Over the past year, FDA has been emphasizing the level of collaboration necessary with industry to drive a more preventive culture of food safety. Much of these efforts surround closely integrated partnerships between federal, state and local stakeholders, including a larger role that laboratories will play in FSMA implementation.
There will be greater reliance on the responsibilities and capabilities of laboratories as a result of the proactive movement in finding points of contamination, before they invade the home of the consumer, in real time. With the convergence of more laboratory analysis and the responsibilities that the FSMA regulations warrant, industry will be relying on the establishment of uniform and standardized lab-related processes and policies in order to bring uniformity and trust to the quality of data being generated and shared, according to Palmer Orlandi, Ph.D., acting chief science officer and research director at FDA’s Office of Food and Veterinary Medicine. Orlandi, speaking at the Food Labs Conference last week, said that FDA is moving in this direction. “The oversights we’re mandating moving forward for data sharing, data reporting and data acceptance are completely equivalent across the board,” he said. FDA is working toward providing more transparency in terms of laboratory oversight and how it intends on working with industry.
Within the five published final FSMA rules there is at least some component of lab support that is necessary. The rule that deals the most with lab involvement, especially laboratory accreditation, is the foreign supplier verification program, because the responsibility falls on the importer to assure and verify safety of the commodity, and this requires the submission of laboratory analysis, said Orlandi.
Currently the majority of FDA’s work effort in the laboratory category falls under compliance program driven sampling, with domestic activities (i.e., inspections) and import activities coming in second and third respectively. Moving forward, environmental driven sampling will play a much larger role, as FSMA places greater emphasis on a risk-based approach and finding issues in real time, directly in the environment.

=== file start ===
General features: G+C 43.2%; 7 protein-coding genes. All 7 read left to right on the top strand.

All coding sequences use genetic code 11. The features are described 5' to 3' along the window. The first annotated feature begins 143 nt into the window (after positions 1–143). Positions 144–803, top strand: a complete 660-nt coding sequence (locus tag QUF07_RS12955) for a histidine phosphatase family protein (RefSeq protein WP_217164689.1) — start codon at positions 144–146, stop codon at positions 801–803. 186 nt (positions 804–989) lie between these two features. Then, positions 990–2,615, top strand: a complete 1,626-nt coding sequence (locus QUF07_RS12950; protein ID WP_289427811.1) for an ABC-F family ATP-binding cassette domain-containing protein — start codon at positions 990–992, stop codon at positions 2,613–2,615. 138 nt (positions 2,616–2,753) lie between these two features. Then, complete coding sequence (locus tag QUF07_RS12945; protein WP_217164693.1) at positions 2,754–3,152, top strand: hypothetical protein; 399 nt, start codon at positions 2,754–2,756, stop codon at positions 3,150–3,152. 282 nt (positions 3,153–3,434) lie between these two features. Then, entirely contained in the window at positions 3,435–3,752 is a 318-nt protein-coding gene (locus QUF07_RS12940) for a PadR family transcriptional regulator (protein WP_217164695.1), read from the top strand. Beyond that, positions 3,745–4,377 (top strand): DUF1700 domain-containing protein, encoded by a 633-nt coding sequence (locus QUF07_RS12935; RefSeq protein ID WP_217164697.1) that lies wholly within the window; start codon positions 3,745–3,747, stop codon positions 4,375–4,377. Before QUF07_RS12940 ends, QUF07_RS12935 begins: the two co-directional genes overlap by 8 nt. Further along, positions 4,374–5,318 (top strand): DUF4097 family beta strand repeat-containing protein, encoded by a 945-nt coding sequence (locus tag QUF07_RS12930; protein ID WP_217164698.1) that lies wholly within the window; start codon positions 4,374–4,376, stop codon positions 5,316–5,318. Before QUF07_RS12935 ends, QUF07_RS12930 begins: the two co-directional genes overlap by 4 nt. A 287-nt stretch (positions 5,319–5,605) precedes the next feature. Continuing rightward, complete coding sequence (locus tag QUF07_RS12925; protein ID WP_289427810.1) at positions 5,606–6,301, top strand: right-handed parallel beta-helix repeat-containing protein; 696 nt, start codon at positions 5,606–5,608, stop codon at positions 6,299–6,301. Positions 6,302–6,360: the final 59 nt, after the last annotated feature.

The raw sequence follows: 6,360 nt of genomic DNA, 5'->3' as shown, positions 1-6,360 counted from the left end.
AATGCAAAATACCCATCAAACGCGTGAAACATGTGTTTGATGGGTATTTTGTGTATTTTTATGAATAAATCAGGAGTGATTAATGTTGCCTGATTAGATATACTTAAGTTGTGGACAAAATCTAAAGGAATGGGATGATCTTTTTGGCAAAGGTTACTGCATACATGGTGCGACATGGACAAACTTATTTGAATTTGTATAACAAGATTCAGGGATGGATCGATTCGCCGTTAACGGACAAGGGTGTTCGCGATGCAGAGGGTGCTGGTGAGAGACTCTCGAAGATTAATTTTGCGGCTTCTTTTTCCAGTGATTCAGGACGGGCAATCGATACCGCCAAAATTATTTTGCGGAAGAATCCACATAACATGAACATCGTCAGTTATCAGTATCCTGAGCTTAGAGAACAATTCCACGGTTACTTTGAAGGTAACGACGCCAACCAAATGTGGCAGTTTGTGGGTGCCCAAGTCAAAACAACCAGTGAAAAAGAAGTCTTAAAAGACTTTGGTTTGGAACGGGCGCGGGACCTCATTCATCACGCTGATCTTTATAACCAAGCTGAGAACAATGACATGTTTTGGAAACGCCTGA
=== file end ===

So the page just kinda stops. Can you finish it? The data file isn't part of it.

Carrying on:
“We don’t want to be the agency that is just is responding to foodborne outbreaks or responding to problems with industry or farms or any of the commodities,” said Orlandi. “We want to work and become less of an enforcement agency and one of a partner so we can stop problems where they may occur. That involves making partners and leveraging our resources.”
FDA is expanding its responsibility for testing and sampling in the area of surveillance, verification (i.e., preventive controls and import controls), and compliance (i.e., removing adulterated products from the market, enforcement actions, and environmental assessment). The agency is taking a risk-based approach to deploying its resources, and where it does not have the capacity it will be relying on partners for assistance. It is also investing more resources in import testing and the criteria that go into accepting data for import testing, and will be preparing guidance for submission of data.
|FDA Vs. USDA: Who Regulates What?|
|FDA Responsibilities||USDA Responsibilities|
|Manufacturers, processers, packers, holders, distributors, food transporters
Growers of fresh fruits and vegetables, tree nuts and sprouts
Plant products and spices
Seafood (except catfish)
Beverages and bottled water
Food and color additives
Frozen, dried and liquid eggs (FDA regulates whole eggs)
|FDA tests foods for the presence of pesticides, toxic elements, mycotoxins, chemotherapeutics in seafood, and microbial hazards (bacterial, parasitic, viral)|